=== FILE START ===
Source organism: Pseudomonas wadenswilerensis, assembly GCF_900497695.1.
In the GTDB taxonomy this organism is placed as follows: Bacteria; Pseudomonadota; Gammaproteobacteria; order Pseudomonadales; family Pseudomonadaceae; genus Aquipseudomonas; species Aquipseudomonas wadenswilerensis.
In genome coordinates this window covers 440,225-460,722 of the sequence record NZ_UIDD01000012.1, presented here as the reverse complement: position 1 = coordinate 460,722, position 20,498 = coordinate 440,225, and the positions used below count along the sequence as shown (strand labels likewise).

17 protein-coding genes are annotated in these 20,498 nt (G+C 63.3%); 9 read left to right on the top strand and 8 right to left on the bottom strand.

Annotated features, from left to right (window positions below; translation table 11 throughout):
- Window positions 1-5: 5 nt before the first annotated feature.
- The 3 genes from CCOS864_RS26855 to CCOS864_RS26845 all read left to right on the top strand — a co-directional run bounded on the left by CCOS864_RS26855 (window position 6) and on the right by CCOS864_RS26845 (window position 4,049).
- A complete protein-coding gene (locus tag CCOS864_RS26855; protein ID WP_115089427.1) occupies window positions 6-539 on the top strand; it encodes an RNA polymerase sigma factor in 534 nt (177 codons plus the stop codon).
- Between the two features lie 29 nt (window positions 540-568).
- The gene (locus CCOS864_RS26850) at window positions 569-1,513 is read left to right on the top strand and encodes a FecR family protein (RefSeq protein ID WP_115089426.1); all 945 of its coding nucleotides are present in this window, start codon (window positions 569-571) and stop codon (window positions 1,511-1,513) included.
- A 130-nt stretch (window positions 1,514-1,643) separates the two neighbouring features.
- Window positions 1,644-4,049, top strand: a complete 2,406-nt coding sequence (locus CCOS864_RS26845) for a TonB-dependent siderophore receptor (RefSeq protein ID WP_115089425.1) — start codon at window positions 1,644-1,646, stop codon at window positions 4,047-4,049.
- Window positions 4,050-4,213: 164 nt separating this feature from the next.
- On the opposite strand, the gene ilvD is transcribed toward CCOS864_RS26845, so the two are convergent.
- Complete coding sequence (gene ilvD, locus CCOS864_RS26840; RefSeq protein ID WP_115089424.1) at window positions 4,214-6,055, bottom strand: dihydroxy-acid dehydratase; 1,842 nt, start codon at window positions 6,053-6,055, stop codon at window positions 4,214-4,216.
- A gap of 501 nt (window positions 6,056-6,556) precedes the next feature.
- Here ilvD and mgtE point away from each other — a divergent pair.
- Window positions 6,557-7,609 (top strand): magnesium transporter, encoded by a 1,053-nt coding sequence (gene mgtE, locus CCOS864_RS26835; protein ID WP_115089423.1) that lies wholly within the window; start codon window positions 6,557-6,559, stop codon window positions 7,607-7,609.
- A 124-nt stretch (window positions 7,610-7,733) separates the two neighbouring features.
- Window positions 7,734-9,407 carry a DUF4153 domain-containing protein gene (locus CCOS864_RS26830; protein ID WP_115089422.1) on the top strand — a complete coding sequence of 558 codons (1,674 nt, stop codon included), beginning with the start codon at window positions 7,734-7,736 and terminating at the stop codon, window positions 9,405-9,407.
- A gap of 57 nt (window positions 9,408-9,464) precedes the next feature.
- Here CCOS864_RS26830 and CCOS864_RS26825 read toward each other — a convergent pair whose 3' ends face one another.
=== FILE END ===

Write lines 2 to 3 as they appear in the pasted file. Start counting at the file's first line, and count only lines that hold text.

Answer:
In the GTDB taxonomy this organism is placed as follows: Bacteria; Pseudomonadota; Gammaproteobacteria; order Pseudomonadales; family Pseudomonadaceae; genus Aquipseudomonas; species Aquipseudomonas wadenswilerensis.
In genome coordinates this window covers 440,225-460,722 of the sequence record NZ_UIDD01000012.1, presented here as the reverse complement: position 1 = coordinate 460,722, position 20,498 = coordinate 440,225, and the positions used below count along the sequence as shown (strand labels likewise).